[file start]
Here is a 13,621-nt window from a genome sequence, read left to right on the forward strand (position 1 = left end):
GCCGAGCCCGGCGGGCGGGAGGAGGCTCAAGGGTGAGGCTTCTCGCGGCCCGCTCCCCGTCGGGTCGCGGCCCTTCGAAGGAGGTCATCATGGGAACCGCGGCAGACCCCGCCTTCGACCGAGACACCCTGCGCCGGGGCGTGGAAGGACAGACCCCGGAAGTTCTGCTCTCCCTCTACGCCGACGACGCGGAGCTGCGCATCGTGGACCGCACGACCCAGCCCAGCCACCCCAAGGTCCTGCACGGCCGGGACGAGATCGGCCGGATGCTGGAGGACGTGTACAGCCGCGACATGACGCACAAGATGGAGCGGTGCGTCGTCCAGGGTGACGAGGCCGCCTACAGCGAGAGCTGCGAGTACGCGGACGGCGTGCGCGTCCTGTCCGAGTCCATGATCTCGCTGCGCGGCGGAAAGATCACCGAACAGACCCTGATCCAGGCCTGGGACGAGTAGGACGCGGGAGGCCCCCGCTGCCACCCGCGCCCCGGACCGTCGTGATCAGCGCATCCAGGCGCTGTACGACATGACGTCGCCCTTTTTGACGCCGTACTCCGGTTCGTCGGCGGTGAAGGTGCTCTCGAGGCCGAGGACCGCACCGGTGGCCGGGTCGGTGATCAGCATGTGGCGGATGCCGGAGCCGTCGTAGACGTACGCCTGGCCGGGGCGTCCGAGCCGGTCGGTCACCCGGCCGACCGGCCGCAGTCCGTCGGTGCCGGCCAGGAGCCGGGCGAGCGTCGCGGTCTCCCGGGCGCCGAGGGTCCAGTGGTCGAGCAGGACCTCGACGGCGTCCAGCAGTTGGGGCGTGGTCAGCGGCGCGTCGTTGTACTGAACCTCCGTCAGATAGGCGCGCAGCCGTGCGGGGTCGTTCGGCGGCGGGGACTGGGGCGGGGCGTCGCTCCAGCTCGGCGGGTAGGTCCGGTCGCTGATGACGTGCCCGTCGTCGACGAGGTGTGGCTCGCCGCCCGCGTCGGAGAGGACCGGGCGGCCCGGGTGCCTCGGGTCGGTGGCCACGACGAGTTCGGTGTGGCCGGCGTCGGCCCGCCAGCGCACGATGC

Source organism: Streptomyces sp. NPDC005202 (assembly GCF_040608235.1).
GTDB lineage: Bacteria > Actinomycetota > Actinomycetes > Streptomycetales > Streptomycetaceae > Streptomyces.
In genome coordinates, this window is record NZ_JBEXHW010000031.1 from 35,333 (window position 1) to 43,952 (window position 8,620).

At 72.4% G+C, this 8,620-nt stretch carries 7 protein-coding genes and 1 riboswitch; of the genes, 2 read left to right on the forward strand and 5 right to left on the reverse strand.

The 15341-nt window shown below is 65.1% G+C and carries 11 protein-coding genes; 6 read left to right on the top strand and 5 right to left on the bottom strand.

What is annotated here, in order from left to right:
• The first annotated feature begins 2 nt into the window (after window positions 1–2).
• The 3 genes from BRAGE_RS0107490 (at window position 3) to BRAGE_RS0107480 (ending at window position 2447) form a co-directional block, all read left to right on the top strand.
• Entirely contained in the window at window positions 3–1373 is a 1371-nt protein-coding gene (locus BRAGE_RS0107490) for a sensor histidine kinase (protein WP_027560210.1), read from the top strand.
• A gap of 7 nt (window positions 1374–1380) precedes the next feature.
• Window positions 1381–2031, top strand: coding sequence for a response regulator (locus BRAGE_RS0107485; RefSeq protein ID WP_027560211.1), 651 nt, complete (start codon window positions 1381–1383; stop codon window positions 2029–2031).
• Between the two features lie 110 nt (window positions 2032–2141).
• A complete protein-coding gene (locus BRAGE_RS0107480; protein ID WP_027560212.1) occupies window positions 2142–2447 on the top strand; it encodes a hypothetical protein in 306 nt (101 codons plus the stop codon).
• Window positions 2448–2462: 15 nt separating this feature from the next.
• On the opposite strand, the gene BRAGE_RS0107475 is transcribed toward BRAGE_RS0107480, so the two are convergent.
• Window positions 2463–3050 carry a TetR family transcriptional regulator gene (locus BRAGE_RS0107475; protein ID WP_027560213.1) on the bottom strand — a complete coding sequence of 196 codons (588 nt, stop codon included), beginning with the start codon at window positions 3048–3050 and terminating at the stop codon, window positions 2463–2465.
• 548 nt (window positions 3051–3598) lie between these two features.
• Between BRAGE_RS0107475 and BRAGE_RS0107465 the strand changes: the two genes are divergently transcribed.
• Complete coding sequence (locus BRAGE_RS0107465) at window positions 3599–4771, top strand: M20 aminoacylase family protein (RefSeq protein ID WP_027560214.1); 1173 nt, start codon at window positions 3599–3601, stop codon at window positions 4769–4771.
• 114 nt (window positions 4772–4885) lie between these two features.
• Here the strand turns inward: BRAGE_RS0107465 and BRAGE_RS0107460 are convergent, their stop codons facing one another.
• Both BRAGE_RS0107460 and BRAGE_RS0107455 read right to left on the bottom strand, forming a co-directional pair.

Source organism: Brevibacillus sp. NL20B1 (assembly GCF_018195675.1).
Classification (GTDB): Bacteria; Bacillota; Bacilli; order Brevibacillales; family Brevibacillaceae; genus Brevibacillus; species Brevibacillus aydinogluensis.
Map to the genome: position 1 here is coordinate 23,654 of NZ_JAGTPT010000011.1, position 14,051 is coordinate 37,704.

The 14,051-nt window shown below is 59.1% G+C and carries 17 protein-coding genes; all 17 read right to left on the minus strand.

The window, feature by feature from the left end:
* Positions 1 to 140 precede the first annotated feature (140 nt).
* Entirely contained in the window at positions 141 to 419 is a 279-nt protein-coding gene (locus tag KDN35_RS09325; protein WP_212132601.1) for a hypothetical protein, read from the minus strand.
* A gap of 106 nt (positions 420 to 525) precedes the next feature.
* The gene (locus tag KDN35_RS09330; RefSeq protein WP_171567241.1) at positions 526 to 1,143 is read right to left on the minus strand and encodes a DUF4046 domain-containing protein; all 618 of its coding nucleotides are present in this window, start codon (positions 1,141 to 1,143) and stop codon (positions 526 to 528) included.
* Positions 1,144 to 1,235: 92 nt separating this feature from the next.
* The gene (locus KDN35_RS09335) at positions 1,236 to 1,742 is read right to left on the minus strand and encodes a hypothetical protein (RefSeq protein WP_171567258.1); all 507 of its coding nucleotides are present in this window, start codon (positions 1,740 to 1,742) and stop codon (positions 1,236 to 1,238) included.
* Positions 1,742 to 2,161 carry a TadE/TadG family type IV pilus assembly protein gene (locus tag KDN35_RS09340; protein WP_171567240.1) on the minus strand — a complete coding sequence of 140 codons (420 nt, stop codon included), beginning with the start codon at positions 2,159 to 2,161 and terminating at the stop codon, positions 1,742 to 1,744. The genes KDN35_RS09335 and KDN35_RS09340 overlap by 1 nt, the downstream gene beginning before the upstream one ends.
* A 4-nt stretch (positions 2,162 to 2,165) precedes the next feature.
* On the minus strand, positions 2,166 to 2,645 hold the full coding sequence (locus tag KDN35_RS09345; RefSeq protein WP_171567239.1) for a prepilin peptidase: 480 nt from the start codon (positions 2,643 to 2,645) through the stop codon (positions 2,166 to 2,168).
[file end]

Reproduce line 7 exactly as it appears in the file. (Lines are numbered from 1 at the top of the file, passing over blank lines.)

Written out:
The 15341-nt window shown below is 65.1% G+C and carries 11 protein-coding genes; 6 read left to right on the top strand and 5 right to left on the bottom strand.